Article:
Political prisoner separated from baby after Manila court denies appeal

Published August 13, 2020, 7:48 PM

by Minka Klaudia Tiangco

A political prisoner was separated from her child on Thursday (Aug. 13) after a Manila court denied her appeal to be with her daughter for a year to breastfeed her. 

SEPARATION—Marites Asis, the mother of political activist Reina Mae Nasino, gets emotional while holding her granddaughter on Thursday (Aug. 13). Nasino was ordered to turn over her baby to her relatives after a Manila court denied her motion to be with her child for a year to breastfeed her. (Photo from Kapatid/ MANILA BULLETIN)

Reina Mae Nasino, 23, handed over her baby to her mother Marites Asis outside the Manila City Jail at around 12:30 p.m., after the officer-in-charge of the Manila City Jail Female Dorm ordered her to give the child to her relatives that day. 

Jail warden Chief Inspector Ignacia Monteron reportedly sent a prison van to fetch Asis from her house in Pandacan, Manila, despite the latter’s appeal to use their own vehicle over concerns for the baby’s safety.

In a statement, Asis said the van sent to fetch them may have not been disinfected properly after possibly being used to transport sick prisoners.

“Nanay (at) bata, ang sakit-sakit po na magkahiwalay sila. Nararamdaman ko po ang nararamdaman ng anak ko (Mother and child, it hurts for them to be separated. I can feel what my daughter is feeling),” Asis said.

“Mabigat sa dibdib ko, nakita ko kasi ang anak ko (It feels heavy because I saw my daughter),” she added. “Parang parusa itong nangyari sa kanya (This is like a punishment for her).” 

The National Union of People’s Lawyers (NUPL), that served as Nasino’s legal counsel, called the Manila court’s order a “heartless and inhumane act.” 

“We have no words to describe the torment Reina and her baby is going through at the moment,” it said in a statement. 

“Amid the pandemic and the MECQ (modified enhanced community quarantine), authorities are pushing for the heartless and inhumane act of separating a baby from her only source of nutrition and protection at this early stage of her life,” it added.

Nasino, who gave birth to an underweight baby on July 1 and was returned to the Manila City Jail after 48 hours, filed a motion to be allowed to stay in the hospital or a prison nursery with her newborn daughter for a year to breastfeed her.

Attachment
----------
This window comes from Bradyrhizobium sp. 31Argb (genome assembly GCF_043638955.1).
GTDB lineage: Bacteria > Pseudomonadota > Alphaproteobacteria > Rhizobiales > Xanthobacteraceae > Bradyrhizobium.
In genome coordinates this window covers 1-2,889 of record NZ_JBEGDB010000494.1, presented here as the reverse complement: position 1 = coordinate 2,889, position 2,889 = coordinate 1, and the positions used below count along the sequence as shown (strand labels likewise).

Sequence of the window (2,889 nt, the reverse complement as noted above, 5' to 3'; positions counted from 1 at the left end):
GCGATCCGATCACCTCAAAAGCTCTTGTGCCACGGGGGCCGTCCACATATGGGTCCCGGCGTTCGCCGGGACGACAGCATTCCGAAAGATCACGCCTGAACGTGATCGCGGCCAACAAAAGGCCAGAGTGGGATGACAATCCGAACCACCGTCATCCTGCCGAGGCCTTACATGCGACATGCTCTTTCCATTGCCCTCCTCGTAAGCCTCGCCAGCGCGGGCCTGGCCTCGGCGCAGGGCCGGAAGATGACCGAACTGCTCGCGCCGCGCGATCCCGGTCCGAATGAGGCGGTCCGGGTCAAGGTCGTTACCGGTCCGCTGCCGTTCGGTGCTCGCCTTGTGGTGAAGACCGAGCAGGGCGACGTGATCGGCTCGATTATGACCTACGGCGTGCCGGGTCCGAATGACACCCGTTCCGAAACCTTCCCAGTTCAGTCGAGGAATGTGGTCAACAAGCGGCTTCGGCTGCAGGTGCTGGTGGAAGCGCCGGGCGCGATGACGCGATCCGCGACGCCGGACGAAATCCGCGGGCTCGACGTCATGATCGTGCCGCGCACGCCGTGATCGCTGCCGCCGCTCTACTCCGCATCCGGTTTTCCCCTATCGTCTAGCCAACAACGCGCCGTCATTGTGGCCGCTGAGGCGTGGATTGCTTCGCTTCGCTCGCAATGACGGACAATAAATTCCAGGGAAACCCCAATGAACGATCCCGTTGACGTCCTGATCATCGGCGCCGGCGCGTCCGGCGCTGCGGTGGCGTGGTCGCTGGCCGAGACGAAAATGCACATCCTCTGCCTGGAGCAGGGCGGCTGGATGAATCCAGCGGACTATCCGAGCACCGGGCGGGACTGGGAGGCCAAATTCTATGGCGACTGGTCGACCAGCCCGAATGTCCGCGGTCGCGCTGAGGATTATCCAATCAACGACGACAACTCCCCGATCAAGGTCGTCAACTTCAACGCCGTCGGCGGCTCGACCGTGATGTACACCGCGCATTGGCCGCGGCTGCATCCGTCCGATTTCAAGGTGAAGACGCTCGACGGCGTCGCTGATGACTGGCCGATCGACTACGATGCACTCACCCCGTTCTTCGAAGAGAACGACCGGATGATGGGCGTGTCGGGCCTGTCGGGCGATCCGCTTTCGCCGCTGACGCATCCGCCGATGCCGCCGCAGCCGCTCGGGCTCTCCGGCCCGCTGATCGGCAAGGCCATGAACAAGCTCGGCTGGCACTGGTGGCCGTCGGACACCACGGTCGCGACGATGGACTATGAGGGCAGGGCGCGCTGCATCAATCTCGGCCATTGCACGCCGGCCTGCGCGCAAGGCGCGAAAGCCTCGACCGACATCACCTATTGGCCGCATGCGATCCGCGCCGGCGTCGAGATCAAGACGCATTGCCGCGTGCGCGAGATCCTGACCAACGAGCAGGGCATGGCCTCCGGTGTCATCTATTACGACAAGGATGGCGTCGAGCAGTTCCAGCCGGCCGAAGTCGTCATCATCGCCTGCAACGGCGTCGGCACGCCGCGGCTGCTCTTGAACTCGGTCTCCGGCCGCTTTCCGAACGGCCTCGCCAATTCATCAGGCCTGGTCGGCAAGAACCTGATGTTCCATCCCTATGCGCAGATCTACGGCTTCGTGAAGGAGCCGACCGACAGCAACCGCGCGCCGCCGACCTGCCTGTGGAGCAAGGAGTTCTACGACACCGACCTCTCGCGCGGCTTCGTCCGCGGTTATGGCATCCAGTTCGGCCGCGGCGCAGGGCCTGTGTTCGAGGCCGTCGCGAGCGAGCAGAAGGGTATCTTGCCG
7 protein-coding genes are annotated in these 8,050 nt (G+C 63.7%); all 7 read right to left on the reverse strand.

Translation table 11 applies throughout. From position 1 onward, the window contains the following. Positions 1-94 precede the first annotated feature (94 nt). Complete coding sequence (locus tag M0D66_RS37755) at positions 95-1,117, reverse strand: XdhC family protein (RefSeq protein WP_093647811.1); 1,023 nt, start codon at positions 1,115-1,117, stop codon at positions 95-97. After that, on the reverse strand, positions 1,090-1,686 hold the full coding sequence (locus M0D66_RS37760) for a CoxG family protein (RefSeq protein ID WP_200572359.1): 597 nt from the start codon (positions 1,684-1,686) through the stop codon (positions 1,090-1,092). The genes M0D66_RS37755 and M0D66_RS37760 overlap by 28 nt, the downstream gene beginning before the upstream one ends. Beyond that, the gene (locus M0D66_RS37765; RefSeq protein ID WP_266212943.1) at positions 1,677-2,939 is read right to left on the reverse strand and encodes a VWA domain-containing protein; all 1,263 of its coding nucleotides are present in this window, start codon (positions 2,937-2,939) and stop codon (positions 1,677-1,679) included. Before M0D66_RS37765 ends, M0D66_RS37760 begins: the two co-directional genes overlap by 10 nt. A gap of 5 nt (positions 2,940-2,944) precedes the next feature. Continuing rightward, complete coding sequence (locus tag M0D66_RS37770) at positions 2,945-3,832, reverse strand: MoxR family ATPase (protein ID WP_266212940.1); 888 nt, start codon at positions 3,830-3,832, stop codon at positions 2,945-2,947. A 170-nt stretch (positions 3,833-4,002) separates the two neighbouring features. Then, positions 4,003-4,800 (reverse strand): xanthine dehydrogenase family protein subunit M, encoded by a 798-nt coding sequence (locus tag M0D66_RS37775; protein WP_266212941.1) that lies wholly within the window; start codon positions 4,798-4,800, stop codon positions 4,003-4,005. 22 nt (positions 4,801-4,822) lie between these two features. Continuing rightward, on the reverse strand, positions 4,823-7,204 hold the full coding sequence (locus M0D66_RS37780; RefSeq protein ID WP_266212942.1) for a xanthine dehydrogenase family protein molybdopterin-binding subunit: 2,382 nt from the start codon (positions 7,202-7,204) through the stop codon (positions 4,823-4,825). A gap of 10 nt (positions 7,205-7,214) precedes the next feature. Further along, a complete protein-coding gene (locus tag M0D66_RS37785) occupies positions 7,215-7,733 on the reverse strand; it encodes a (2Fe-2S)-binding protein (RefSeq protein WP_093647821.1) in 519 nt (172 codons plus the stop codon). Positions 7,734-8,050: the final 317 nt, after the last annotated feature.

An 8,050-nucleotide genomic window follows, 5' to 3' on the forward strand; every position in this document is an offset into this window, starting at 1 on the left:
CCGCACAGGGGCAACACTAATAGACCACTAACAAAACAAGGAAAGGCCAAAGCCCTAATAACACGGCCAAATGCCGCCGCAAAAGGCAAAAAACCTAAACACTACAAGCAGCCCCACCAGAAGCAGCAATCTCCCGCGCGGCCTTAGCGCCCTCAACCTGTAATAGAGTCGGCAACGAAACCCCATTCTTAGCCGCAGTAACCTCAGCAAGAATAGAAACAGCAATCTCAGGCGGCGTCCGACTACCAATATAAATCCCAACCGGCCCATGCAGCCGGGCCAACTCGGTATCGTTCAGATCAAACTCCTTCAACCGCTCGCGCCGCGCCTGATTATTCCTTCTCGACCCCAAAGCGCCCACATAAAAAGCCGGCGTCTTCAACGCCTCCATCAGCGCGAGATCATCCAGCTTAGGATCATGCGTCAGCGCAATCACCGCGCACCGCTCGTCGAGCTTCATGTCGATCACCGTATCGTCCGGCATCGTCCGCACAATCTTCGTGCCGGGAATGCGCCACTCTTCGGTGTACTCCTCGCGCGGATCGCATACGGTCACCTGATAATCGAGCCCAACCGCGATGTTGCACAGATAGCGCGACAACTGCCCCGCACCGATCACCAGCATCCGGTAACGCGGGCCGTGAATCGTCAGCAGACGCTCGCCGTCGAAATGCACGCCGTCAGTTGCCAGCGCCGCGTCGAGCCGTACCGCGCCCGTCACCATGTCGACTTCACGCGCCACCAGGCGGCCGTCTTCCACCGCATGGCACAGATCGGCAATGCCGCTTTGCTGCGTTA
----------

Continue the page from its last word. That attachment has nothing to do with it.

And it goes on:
In her motion, Nasino said her cell is not a safe environment for breastfeeding as it is cramped with twice its capacity of inmates and because there is a risk that she and her child may contract coronavirus disease-2019 (COVID-19).

In denying the motion, Manila Regional Trial Court (RTC) Branch 20 Judge Marivic Balisi-Umali said the Manila City Jail has “very limited resources” for the care of her daughter. 

The Manila City Jail Dormitory OIC earlier said that 30 percent of its 64 personnel are undergoing self-quarantine. 

The prosecutor also said in a comment that allowing Nasino to stay in a hospital will cost the government too much money and oblige it to provide for and maintain escorts for the duration of her stay.

Asis also called on the Supreme Court to act on the petition filed by 22 political prisoners on April 8 for the release of inmates who are elderly and medically vulnerable to COVID-19.

Nasino and two other activists were arrested in November 2019 at the Bagong Alyansang Makabayan (BAYAN) Manila Office in Tondo, Manila where police reportedly found firearms and explosives.

Perjury charges were filed against the arrested activists.

 
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